Wells Fargo announces RESPA-TILA Integrated Disclosure Form Plans

Wells Fargo announced that effective August 1, 2015 it will control the generation and delivery of the borrower’s Closing Disclosure form in anticipation of the TILA-RESPA Integrated Disclosure Rule. The new Closing Disclosure is a mix of the existing Truth-in-Lending (TIL) disclosure and the Settlement Statement (HUD-1). Wells Fargo stated in the Wells Fargo Settlement Agent Communications newsletter on September 24, 2014 they will be taking over this process in order to meet internal compliance and governmental regulator compliance expectations on the bank.

Wells Fargo said the reason they will be delivering the Closing Disclosure Form is because they want to maintain evidence the borrower received the disclosure at least three days prior to the closing since this is a critical compliance requirement they must meet. The bank disclosed that having readily accessible data for internal and external compliance audits was another major reason for this decision.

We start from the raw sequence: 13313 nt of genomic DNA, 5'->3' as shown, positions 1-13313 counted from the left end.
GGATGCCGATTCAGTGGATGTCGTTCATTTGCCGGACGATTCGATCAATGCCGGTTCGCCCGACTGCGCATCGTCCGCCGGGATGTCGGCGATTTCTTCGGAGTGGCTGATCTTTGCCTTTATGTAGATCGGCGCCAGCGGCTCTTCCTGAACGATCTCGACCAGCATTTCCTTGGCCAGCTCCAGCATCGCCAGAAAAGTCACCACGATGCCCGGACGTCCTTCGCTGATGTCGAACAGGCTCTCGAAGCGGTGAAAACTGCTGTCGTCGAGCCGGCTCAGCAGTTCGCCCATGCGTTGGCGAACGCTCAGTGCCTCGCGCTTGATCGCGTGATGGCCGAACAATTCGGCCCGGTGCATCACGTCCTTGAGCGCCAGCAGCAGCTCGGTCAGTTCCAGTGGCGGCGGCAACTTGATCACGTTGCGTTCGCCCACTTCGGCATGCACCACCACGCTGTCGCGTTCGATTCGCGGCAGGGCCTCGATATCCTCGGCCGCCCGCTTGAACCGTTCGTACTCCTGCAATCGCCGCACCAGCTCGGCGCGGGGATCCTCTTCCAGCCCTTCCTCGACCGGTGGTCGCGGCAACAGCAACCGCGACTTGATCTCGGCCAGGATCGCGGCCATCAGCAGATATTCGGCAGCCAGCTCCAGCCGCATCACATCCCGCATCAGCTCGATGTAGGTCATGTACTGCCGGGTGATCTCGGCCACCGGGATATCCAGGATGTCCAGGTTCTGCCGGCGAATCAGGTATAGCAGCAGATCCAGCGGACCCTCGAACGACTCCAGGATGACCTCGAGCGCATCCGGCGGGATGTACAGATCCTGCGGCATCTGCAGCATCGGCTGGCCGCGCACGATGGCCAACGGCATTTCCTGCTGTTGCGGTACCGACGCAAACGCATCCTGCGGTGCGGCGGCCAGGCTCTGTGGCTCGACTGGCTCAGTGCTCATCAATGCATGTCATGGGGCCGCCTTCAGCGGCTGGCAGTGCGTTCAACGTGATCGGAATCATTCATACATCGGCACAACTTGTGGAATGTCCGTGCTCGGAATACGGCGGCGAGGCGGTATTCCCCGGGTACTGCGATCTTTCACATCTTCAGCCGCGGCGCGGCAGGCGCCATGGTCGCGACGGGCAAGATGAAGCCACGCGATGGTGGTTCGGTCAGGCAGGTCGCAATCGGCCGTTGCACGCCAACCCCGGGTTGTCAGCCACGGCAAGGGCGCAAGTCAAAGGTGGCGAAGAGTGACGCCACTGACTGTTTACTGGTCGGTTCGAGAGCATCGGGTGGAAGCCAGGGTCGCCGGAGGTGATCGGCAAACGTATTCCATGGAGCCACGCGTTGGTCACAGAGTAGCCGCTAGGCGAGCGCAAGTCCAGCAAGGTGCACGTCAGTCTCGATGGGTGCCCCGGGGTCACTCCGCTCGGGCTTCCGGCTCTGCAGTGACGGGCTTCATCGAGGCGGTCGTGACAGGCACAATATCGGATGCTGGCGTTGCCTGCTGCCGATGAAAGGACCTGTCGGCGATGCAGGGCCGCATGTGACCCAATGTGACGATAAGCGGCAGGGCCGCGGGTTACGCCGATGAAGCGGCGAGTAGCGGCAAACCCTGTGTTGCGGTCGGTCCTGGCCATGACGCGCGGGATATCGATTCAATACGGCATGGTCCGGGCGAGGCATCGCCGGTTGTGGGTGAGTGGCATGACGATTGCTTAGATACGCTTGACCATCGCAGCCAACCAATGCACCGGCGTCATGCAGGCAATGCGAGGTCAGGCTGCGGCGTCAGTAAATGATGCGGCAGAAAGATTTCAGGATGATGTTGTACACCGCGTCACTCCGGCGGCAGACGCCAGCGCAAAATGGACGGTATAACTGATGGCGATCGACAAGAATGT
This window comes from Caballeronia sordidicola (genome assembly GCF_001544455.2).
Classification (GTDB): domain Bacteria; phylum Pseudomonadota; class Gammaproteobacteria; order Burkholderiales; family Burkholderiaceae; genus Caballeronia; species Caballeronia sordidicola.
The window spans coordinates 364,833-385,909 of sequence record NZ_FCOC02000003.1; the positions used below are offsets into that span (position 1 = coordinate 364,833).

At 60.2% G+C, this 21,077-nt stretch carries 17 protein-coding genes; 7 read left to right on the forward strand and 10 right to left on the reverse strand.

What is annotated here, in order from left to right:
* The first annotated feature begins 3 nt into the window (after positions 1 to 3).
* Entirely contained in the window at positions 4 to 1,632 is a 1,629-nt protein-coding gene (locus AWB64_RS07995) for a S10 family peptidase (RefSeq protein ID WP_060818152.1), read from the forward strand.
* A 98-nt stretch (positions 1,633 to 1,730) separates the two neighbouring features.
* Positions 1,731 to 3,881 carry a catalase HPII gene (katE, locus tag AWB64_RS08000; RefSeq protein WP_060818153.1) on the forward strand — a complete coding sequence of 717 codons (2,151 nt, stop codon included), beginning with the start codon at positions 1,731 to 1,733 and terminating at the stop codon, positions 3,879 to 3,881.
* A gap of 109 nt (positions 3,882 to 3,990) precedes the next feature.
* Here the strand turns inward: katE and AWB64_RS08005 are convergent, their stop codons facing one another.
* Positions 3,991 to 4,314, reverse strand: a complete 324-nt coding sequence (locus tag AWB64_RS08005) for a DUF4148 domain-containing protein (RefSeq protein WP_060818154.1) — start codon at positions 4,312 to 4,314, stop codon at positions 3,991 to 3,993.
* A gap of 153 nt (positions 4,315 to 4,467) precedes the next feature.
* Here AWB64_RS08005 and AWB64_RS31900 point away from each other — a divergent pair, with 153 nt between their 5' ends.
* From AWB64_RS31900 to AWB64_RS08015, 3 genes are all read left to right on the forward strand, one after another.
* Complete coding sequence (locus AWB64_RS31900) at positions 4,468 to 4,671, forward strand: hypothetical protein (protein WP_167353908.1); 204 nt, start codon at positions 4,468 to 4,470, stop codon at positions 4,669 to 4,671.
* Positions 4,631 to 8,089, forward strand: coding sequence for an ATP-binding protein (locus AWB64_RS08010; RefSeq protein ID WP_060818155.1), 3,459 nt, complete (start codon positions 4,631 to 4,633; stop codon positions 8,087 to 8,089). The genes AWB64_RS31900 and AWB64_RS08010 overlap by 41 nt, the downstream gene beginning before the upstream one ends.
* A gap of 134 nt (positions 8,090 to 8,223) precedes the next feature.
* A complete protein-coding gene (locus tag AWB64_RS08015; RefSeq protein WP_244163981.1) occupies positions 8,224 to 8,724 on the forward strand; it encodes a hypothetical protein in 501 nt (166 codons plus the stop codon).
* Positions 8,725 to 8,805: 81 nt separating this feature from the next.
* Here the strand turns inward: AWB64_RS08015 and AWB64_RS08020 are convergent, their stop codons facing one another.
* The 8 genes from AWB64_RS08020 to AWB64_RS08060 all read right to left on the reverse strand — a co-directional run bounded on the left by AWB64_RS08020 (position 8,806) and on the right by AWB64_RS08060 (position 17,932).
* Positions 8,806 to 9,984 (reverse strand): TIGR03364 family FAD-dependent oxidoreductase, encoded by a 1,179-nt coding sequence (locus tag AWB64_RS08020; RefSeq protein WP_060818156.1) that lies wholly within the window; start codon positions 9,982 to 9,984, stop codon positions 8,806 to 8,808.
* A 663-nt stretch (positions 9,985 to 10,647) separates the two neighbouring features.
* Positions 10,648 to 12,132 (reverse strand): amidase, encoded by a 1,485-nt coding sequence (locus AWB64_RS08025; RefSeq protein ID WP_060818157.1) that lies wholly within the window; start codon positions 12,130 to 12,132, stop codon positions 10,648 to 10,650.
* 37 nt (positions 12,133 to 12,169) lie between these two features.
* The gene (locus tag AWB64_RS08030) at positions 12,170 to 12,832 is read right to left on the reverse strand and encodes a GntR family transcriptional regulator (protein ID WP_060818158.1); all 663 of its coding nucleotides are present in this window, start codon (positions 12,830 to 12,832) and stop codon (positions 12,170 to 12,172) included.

Wells Fargo disclosed that their view under the new rules is “…that the settlement agent continues to be responsible for the Seller’s information and will prepare and deliver the Seller’s Closing Disclosure. A copy must be provided [by the Settlement Agent] to Wells Fargo for our loan file in order to comply with the final rules.”

One of Wells concerns in the newsletter is back to back closings or in situations where you have multiple closings all connected with different lenders and settlement agents which would encounter problems if the first closing experiences a disclosure form problem and a re-disclosure is required.

We are expecting numerous other banks and lenders to announce that they will also be generating and delivering their own Closing Disclosure forms due to litigation risks and enforcement concerns stemming from the RESPA-TILA Integrated Disclosure rules. How will this play out with Unauthorized Practice of Law (UPL) concerns? The Consumer Financial Protection Bureau appears to be ready to take on this issue and claim federal preemption in favor of the lending industry.